What place do gay bars hold in modern-day America? Although gay characters are all over television, and same-sex themes or depictions of gay love have popped up in many places (the music video prison-yard kiss between Lady Gaga and Canadian performance artist Heather Cassils is one example), in most cities it’s still not common to see two men or two women walking down the street holding hands, or heaven forbid, kissing. Gay bars, in that regard, are the last safe spaces. You can sashay into one as a boy in makeup and short shorts or as a lesbian proudly holding hands with your girlfriend without fear of retribution.

In Austin, a city known for the vibrancy of its LGBT community, the bar scene has evolved and grown as the community’s needs have changed.

For Scott Marshall Ricks, a bartender at Oilcan Harry’s since December 2007, gay bars played a prominent role in his own coming out process, helping him to achieve a level of comfort and self- confidence that would not have been possible otherwise.

“I snuck into the bars when I was underage – don’t follow my lead, minors! – and found out that the mainstream was not for me and that being gay was where I belonged,” said Ricks. “I’m forever grateful to Oilcan Harry’s, Boyz Cellar, Rain and Charlie’s for helping to make coming out not as hard.”

“The idea is to have a place to go to meet people, to give back to those who need it the most, and above all to have pride in who you are and what you live for,” said Ricks, noting that one of his favorite evenings at OCH is their Red Hot Party, which has been sponsored by the bar for 10 years and raises money for Project Transitions.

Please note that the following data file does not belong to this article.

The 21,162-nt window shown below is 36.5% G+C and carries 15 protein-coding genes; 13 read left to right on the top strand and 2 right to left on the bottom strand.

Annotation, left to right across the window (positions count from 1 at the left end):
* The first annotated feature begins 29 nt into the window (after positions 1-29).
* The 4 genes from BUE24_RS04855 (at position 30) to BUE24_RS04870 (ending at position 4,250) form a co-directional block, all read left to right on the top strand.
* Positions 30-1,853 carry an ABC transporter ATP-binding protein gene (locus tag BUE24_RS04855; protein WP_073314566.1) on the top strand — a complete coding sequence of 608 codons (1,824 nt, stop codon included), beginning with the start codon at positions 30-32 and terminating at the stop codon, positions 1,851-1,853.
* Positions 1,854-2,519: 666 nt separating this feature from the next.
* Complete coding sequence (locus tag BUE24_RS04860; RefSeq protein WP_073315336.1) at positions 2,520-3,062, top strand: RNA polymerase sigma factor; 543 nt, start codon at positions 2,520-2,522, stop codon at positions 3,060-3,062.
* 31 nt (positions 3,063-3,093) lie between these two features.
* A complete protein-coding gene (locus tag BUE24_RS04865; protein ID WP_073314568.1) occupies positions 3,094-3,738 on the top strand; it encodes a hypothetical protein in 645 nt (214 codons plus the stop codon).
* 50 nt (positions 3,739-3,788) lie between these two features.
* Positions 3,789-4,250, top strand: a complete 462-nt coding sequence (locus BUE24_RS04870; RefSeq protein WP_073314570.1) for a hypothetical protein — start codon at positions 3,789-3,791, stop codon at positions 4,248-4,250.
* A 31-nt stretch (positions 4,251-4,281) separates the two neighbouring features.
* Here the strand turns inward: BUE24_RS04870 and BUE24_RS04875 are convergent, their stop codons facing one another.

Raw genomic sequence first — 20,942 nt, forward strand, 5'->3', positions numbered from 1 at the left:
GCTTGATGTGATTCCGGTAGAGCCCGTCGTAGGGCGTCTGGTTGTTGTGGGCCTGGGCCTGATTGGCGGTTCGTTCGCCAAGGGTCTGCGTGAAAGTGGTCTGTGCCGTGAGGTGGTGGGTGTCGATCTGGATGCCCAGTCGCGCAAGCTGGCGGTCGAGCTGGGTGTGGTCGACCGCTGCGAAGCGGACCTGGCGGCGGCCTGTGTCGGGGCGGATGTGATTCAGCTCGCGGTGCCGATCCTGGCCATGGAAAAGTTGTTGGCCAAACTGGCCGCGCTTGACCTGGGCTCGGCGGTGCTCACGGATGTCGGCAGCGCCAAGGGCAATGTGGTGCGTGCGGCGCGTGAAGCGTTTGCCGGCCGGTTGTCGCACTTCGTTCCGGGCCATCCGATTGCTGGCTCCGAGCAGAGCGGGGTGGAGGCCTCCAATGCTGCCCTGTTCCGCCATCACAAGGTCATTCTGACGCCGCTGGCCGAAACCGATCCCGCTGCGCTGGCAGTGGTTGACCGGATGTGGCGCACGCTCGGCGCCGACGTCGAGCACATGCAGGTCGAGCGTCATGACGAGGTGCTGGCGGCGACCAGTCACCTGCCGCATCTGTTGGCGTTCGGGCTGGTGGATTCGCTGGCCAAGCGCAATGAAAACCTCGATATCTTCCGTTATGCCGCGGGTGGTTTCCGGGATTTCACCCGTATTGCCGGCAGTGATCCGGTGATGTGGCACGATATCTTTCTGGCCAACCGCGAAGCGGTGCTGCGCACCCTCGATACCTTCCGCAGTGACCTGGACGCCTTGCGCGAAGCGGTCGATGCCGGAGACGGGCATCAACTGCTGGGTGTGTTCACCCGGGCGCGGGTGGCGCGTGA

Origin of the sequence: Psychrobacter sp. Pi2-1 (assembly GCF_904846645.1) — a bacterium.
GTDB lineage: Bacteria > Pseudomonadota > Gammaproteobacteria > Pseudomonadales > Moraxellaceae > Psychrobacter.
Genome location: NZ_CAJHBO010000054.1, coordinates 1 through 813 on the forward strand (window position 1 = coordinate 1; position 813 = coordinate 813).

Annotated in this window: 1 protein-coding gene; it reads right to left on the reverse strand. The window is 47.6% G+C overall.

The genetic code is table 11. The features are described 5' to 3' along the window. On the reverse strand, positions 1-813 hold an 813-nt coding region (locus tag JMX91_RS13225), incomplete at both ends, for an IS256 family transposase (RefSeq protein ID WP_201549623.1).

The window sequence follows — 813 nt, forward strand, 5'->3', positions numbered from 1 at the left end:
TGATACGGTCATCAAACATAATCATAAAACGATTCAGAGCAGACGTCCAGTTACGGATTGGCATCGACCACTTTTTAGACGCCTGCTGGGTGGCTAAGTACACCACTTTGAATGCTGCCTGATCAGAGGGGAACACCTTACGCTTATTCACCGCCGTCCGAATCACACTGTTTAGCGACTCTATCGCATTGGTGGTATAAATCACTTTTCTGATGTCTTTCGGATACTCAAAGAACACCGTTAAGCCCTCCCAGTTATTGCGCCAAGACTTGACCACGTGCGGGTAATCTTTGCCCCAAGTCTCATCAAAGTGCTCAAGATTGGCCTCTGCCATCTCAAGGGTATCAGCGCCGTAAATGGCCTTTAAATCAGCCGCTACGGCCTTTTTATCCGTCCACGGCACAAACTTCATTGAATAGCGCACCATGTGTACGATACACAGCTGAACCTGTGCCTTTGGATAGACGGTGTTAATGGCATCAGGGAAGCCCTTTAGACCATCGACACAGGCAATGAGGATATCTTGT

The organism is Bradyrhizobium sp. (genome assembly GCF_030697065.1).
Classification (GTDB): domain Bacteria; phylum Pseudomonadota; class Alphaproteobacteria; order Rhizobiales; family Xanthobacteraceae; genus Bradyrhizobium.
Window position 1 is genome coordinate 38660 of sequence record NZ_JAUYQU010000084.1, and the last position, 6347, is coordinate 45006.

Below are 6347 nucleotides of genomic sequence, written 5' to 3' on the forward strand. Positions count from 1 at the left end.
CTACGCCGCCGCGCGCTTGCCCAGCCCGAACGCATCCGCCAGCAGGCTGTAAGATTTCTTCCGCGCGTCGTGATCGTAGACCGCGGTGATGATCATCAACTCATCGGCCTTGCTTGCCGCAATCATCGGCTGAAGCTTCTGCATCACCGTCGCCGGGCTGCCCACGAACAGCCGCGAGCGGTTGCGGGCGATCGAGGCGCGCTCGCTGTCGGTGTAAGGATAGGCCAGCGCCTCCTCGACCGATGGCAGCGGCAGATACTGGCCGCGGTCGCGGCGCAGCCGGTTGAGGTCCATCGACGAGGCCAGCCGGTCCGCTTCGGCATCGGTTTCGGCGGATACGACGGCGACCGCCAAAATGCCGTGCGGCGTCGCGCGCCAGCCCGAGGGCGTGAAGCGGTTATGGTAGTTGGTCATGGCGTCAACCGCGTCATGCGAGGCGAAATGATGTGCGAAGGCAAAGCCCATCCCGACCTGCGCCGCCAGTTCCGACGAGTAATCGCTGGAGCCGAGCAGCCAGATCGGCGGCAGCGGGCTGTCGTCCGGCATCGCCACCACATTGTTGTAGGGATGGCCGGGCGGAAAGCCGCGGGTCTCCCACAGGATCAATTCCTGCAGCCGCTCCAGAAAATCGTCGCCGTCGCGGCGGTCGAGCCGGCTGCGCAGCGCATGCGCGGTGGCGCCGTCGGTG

Austin has seen a number of bars come and go as its reputation as a mecca for LGBT and progressive folks has grown. Longtime residents recall hanging out at neighborhood bars such as Dirty Sally’s and chances, both of which attracted a primarily lesbian clientele, and popular dance-club spots such as the Boathouse and Proteus. Others, such as chain drive, have thrived amidst the economic ups and downs.

Larry Davis, co-owner of Oilcan Harry’s, said the internet’s ad vent, with sites such as Manhunt, and adam4adam, along with the popularity of Grindr, has changed the purpose of gay bars from primarily hookup spots to being more for socializing and plain old good times with friends or colleagues. As an Austin institution that first opened its doors in 1990 when the Warehouse district was less a nightlife destination and more an area avoided after a certain hour, Oilcan  Harry’s continues to draw a diverse crowd of revelers seven days a week. When Davis took ownership of the 4th street mainstay in 2006, the bar had a banned list of 300 people, and it even barred drag queens from entering.

“My philosophy is to be open to everyone: gay, straight and in- between,” Davis said.

In 2005, seeing the lines of folks waiting to get into Oilcan Harry’s and sensing that the marketplace here was ready for an alternative spot to dance and have fun, Dave Pantano opened Rain on 4th.

“It’s five years and we’re still doing well. Our customers support us,” Pantano said. “They love the staff and the people.”